Mr. Bauer testified to the composition of his family, and to William's age. He stated that as a result of injuries which his son sustained in an accident on October 6, 1962, young William had been taken to a hospital unconscious, and that he had remained in the hospital in an unconscious state ever since. At this point in the testimony, the following appears:

"Q And you are aware of the fact that your son has been critically injured, are you not? A Yes, that's right."

Mr. Bauer said that accrued expenses approximated $30,000 and were continuing at the rate of about $100 a day. He acknowledged a complete awareness of the actions which had been instituted and their purposes, and of his position as guardian ad litem for William. He said that he had been made "fully familiar * * * with all of the circumstances surrounding this particular case." Then:

"Q You are now in court for the purpose of accepting a settlement in this case. A Yes.

Q You are aware of that. A Yes.

Q And that settlement which has been offered and accepted is $125,000. A Right.

Q You are aware of that. A Yes.

Q Have you carefully discussed this matter with your wife and other members of your family? A Yes.

Q And are you satisfied that that sum is fair, just and reasonable under all of the circumstances? A Yes.

Q Has your attorney, meaning myself, explained to you all questions concerning this matter? A Yes.

Q Is this acceptance of the offer of settlement of your own volition, without any outside influences? A Yes.

Q Are you aware of the fact that upon the acceptance of this settlement of $125,000 that regardless of the outcome of your boy's injuries or in the event that he may die that no further sums of money will be paid to you concerning this case? A Yes.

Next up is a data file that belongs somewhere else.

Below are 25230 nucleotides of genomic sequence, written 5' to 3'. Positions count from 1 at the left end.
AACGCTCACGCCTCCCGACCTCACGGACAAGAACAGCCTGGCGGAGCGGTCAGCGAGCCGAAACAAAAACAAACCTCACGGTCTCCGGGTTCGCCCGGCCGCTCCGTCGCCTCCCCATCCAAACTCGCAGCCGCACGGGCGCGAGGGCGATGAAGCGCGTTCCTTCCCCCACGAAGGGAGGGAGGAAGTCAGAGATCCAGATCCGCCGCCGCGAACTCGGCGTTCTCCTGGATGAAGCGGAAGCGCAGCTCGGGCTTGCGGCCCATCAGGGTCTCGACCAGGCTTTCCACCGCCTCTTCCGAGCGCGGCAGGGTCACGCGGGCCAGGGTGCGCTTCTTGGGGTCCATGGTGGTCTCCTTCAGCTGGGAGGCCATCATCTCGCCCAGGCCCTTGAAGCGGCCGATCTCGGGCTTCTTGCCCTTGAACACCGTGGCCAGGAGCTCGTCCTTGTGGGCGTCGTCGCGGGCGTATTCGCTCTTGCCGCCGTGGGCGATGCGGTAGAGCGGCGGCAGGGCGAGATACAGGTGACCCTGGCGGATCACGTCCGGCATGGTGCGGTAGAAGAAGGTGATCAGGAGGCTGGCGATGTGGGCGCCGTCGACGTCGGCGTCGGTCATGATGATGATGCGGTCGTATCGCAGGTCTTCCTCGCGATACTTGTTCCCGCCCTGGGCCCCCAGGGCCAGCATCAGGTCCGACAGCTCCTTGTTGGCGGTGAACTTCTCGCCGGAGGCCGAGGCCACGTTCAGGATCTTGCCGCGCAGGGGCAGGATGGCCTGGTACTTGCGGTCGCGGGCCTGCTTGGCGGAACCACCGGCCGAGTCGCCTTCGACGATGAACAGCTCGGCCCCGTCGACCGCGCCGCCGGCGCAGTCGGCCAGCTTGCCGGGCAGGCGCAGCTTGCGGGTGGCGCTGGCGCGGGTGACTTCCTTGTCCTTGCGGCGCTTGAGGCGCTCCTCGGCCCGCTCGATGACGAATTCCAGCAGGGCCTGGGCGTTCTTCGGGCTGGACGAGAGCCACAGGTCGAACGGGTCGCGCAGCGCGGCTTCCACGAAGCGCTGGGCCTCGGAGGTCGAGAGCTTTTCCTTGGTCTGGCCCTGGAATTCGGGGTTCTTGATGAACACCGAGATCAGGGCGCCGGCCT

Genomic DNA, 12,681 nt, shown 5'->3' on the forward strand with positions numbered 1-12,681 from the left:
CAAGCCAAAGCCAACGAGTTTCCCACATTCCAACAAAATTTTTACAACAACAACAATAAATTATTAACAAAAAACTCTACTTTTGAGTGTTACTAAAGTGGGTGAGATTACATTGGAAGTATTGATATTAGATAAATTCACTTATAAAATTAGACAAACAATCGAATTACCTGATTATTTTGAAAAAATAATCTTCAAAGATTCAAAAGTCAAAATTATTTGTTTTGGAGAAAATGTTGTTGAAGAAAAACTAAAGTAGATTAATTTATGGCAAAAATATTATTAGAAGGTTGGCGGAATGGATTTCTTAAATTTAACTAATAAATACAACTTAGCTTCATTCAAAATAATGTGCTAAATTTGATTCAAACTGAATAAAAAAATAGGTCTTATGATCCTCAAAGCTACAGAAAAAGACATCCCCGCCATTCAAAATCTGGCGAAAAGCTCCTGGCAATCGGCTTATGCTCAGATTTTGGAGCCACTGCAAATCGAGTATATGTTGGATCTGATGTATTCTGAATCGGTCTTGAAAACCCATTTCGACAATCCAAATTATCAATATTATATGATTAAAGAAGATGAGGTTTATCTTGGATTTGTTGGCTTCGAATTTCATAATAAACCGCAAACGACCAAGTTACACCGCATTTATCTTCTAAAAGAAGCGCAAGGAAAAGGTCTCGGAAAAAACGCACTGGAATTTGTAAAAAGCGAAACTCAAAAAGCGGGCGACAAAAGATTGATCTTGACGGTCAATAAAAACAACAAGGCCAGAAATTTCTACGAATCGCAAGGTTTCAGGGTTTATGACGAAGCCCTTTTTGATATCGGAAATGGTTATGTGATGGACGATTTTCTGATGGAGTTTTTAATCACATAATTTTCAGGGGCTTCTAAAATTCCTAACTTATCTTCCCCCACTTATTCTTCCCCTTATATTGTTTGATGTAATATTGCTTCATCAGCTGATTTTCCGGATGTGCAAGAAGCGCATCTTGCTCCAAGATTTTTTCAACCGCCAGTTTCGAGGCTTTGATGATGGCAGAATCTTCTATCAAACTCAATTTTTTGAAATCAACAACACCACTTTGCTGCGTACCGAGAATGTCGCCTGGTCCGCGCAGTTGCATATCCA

Q You fully understand that. This is a full and final settlement. A Right.

Q Of all claims which arose out of this entire transaction. A Yes."

At this point a discussion was had off the record, after which two further questions were asked on direct examination.

"Q Now, as a result of this settlement, Mr. Bauer, it is anticipated that additional expenses will be incurred during the lifetime of your infant son and under the circumstances it was agreed that a settlement should be effected in two parts, one of which was to be for the benefit of your son for the injuries sustained to him and the other for the benefit of you and your wife as a result of damages and moneys expended in his behalf, and in that regard $65,000 has been set aside for the entry of a judgment in behalf of your son William and $60,000 in behalf of you and your wife for such moneys expended. Are you satisfied with that distribution? A Yes.

Q For yourself, for your wife and for your infant son? A Yes."

There was no cross-examination. The court inquired:

"THE COURT: Do you want me to approve it, Mr. Bauer?

THE WITNESS: Yes."

Mrs. Bauer then testified as to her awareness of the accident, her son's continuing unconscious condition, and the fact that his injuries were of a serious and critical nature. She confirmed her husband's estimate of the expenses. At this point the following questions and answers occurred:

"Q And you heard the questions concerning the settlement of this case for $125,000 to be distributed in the manner which was stated earlier? A Yes, I did.

Q And you heard. Are you satisfied with such a settlement? A I am. * * *.

Q And you are fully satisfied with this settlement, that it is just and ...